Kjell Rilbe wrote:

I'm a bit curious. I just added a nullable bigint column without a default value and an index on it to a table with about 150 million records.

It's taking very long to commit, so I'm wondering what the server is actually doing. There's no criticism here, it's just something I find interesting.

Does it have to update all records to add a null value to the new column or if not, how is it handled instead?

I assume the new index is built completely. If not, how is the index handled instead?

Anything else going on in there?

Ann W. Harrison answers:

What Firebird does when you add a nullable field is almost nothing. It creates a new record in the rdb$formats table that describes the new physical format of the record and a new format number for new records. Old records stay in the old format until they are updated.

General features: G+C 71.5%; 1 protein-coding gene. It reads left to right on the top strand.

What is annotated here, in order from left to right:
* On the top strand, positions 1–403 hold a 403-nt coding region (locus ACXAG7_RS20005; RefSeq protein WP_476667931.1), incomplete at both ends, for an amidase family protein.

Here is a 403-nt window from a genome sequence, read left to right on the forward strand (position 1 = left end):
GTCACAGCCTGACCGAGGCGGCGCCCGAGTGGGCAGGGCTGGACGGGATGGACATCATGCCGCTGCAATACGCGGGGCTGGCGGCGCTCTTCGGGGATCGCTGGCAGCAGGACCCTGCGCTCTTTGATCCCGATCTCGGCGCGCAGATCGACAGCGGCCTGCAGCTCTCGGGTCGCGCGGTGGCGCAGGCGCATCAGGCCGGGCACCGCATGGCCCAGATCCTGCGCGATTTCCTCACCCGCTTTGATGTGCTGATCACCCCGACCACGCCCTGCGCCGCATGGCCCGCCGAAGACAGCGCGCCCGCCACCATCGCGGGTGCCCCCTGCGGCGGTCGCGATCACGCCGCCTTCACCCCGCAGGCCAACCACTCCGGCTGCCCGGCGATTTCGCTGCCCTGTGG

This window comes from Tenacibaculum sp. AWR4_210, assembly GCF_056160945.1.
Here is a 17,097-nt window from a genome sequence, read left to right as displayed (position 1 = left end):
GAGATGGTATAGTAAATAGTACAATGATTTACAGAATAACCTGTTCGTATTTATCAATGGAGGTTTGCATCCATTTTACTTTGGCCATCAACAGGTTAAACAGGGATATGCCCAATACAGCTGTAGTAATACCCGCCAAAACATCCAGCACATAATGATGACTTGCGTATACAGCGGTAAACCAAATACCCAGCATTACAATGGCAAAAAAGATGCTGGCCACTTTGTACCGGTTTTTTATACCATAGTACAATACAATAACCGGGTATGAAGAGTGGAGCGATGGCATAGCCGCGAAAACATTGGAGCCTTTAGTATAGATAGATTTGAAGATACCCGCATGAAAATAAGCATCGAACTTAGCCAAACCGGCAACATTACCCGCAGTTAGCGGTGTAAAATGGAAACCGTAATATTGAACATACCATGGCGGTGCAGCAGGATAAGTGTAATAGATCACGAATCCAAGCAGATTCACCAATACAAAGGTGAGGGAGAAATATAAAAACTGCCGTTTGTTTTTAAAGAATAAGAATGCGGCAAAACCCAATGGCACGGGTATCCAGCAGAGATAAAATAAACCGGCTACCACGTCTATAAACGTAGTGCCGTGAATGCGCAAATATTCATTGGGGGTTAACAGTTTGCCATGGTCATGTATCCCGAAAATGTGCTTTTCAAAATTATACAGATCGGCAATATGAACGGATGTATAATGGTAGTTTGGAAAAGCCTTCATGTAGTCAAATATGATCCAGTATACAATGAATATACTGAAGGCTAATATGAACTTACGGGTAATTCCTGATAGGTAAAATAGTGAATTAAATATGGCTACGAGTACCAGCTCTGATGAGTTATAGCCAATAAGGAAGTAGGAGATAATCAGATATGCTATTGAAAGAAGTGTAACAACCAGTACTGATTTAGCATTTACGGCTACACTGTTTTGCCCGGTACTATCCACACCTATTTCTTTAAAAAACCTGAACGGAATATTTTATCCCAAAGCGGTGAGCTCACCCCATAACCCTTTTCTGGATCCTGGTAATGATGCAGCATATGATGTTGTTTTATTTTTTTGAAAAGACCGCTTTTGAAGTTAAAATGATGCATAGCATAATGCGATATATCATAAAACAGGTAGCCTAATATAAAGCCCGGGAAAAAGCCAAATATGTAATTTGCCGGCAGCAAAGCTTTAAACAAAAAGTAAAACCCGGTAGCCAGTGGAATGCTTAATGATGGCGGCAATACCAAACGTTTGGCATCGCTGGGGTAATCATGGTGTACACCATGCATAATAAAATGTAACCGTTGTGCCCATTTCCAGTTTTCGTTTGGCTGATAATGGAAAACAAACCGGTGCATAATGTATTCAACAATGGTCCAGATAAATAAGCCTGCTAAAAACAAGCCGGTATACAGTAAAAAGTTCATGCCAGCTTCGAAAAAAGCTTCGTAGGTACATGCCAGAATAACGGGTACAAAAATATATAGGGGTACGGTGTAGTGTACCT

What's taking the time is creating an index on 150,000,000 records all of which have exactly the same key value. I seriously doubt that the index will be of any value to you, and now that it's created, it will have a selectivity of 1.0 - as bad as it gets. When you do put values in that field, you should at least reset the selectivity. Though it sounds unkind, given how much work Firebird has put into creating a worthless index, I suggest you drop it and recreate it when you've actually got more than one value.

Kjell Rilbe later continues:

Yes, I realized that once it had started executing - that the index should have been created a bit later in the process.

...and after having filled the new column with data and rebuilt the index, it now has selectivity 0.000022. :-) The update took 12 hours, probably because silly me forgot to deactivate the index before running the update... Live and learn!

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